Once the walk through is completed, the notes must be supplemented with other forms of documentation, such as videotape, photographs, and/or sketches.
Videotape can be an excellent medium for documenting bloodstains at a crime scene. If a video camera is available, it is best used after the initial walk through. This is to record the evidence before any major alterations have occurred at the scene. Videotape provides a perspective on the crime scene layout that cannot be as easily perceived in photographs and sketches. It is a more natural viewing medium to which people can readily relate, especially in demonstrating the structure of the crime scene and how the evidence relates to those structures.
The value of videotaping blood evidence is that the overall relationship of various blood spatters and patterns can be demonstrated. One example of this could be a beating homicide. In this case, videotape can show the overall blood spatter patterns and how these spatters are inter related. The videotape can also show the relationship of the spatters to the various structures at the crime scene. In cases where the suspect may have been injured (such as stabbing homicides), the video camera can be used to document any blood trails that may lead away from the scene. If videotaping indoors, the camera can show how the various areas are laid out in relation to each other and how they can be accessed. This is particularly valuable when recording peripheral bloodstains that may be found in other rooms. The high intensity light source can also be used for illuminating the bloodstains to make them more visible on the videotape.
Whether a video camera is available or not, it is absolutely essential that still photographs are taken to document the crime scene and any associated blood evidence. If a video camera is available, then still photography will be the second step in recording the crime scene. If video is not available, then still photography will be the first step. Photographs can demonstrate the same type of things that the videotape does, but crime scene photographs can also be used to record close up details, record objects at any scaled size, and record objects at actual size. These measurements and recordings are more difficult to achieve with videotape.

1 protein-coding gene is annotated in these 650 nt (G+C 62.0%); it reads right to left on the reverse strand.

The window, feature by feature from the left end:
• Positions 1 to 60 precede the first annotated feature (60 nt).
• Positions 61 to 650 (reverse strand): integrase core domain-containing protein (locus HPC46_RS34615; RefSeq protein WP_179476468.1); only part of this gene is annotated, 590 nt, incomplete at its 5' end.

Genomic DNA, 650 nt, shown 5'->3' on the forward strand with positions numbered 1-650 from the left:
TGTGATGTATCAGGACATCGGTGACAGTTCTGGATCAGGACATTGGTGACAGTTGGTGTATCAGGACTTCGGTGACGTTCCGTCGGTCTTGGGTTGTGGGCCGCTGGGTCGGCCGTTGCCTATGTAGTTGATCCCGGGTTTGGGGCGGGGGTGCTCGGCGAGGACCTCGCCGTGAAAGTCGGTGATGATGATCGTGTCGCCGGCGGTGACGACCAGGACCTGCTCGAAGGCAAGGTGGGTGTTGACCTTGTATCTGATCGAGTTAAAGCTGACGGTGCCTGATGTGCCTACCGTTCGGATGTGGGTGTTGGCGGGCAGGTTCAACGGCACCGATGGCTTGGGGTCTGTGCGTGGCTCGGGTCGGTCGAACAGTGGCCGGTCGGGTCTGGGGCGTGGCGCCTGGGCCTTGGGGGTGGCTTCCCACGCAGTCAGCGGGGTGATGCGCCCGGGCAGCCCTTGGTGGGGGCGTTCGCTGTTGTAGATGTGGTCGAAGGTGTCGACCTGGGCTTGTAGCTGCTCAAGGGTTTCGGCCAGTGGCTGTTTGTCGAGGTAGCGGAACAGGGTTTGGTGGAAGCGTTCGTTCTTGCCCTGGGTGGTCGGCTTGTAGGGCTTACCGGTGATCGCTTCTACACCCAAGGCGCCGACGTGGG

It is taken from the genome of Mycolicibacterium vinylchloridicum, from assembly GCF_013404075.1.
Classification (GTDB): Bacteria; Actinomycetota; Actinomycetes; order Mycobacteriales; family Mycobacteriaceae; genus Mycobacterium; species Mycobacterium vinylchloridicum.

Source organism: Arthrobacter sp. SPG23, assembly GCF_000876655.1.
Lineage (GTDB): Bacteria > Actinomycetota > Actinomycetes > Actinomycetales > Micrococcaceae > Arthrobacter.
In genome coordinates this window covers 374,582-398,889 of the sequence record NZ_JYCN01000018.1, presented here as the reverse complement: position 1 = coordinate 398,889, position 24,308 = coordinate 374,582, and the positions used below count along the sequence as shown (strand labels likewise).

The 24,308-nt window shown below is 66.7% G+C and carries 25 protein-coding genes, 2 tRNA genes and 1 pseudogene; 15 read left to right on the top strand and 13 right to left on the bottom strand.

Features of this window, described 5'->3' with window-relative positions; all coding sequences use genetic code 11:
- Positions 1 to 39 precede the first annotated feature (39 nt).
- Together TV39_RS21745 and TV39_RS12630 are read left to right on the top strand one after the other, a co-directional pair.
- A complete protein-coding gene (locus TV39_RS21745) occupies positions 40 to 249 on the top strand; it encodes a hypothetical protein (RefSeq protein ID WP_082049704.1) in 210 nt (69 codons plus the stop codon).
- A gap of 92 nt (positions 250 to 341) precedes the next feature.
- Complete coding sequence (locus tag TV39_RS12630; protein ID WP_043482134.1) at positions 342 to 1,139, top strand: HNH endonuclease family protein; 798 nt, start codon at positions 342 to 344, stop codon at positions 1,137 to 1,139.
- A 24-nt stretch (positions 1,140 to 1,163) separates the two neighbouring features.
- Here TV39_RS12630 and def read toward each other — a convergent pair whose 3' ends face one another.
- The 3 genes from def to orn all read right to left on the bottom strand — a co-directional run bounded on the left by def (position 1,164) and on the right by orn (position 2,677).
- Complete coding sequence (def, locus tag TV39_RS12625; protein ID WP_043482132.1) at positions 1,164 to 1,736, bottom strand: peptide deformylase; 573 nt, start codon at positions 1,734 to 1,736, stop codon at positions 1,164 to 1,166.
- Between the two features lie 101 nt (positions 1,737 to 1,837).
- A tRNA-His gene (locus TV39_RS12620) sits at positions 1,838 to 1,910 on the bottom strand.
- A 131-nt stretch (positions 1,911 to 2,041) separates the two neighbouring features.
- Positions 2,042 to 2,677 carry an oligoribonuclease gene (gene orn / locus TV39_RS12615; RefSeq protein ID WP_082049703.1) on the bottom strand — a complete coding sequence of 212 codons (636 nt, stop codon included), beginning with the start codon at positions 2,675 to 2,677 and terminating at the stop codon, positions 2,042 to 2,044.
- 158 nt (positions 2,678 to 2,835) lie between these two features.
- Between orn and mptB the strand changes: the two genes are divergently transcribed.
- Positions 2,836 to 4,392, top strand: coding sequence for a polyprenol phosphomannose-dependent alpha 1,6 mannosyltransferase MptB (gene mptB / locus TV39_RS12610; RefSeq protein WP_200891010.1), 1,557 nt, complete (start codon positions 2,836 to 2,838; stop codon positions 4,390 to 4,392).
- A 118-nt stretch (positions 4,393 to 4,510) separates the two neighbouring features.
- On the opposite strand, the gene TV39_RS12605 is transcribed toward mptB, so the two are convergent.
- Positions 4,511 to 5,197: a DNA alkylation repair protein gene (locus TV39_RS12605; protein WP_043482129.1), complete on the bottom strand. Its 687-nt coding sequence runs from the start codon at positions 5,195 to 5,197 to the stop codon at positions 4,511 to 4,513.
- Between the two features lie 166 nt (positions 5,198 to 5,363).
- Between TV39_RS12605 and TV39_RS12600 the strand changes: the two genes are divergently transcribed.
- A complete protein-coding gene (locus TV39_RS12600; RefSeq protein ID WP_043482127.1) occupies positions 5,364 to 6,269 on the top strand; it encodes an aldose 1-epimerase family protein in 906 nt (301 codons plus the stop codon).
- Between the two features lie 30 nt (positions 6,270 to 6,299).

Blood evidence can be photographed using color print film and/or color slide film. Infrared film can also be used for documenting bloodstains on dark surfaces. Overall, medium range, and close up photographs should be taken of pertinent bloodstains. Scaled photographs (photographs with a ruler next to the evidence) must also be taken of items in cases where size relevance is significant or when direct (one-to-one) comparisons will be made, such as with bloody shoeprints, fingerprints, high velocity blood spatter patterns, etc. A good technique for recording a large area of blood spatter on a light colored wall is to measure and record the heights of some of the individual blood spatters. The overall pattern on the wall including a yard stick as a scale is then photographed with slide film. After the slide is developed, it can be projected onto a blank wall or onto the actual wall many years after the original incident. By using a yardstick, the original blood spatters can be viewed at their actual size and placed in their original positions. Measurements and projections can then be made to determine the spatters' points of origin.
by George Schiro
Louisiana State Police Crime Laboratory
P. O. Box 66614
Baton Rouge, LA 70896
Article submitted by the author.